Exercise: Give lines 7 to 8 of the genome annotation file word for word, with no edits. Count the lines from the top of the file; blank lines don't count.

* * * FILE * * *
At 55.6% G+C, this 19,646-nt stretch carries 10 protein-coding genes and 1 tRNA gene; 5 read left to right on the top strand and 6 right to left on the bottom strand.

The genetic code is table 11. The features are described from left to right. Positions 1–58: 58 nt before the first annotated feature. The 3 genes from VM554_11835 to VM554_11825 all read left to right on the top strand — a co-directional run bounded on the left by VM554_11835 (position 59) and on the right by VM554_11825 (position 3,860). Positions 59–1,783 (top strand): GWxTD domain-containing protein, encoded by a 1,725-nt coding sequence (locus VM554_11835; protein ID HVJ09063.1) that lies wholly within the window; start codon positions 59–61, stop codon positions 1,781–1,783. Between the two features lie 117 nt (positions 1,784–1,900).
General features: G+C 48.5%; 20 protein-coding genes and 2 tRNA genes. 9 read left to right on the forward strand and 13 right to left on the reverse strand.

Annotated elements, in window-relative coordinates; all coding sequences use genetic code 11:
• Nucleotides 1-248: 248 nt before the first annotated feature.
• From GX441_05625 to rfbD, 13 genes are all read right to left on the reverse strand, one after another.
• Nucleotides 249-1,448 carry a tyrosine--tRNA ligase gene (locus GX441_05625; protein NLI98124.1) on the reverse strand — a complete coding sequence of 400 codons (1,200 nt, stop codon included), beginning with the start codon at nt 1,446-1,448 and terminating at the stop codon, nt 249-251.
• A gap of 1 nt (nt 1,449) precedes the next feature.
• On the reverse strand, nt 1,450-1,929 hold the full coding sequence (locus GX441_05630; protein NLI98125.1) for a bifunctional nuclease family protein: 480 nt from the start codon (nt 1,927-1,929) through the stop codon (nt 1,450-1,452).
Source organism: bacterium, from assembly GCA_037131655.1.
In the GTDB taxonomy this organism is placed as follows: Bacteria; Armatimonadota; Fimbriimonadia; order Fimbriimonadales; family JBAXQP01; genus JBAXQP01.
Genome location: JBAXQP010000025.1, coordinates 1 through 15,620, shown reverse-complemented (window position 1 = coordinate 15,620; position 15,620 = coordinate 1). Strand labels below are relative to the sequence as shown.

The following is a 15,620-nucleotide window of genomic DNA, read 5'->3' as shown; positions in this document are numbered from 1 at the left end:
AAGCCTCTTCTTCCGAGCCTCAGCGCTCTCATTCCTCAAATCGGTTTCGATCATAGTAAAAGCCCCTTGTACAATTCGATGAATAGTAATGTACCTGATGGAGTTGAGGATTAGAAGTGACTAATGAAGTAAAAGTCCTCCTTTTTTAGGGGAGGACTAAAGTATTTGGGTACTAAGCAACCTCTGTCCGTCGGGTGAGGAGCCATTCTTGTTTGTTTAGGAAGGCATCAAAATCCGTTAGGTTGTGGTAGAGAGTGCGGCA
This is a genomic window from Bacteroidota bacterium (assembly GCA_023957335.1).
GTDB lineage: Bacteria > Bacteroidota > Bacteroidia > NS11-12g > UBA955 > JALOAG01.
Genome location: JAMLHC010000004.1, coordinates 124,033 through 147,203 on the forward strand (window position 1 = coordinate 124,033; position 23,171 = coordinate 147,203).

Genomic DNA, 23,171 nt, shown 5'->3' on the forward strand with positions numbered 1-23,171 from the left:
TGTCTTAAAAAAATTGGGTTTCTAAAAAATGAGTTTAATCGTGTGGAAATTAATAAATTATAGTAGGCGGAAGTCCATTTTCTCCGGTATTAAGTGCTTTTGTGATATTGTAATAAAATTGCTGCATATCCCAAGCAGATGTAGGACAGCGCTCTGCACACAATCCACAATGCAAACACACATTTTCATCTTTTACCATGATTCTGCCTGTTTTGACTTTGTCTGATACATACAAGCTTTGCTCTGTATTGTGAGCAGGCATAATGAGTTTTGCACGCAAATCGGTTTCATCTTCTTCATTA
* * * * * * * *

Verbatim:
• Nucleotides 249-1,448 carry a tyrosine--tRNA ligase gene (locus GX441_05625; protein NLI98124.1) on the reverse strand — a complete coding sequence of 400 codons (1,200 nt, stop codon included), beginning with the start codon at nt 1,446-1,448 and terminating at the stop codon, nt 249-251.
• A gap of 1 nt (nt 1,449) precedes the next feature.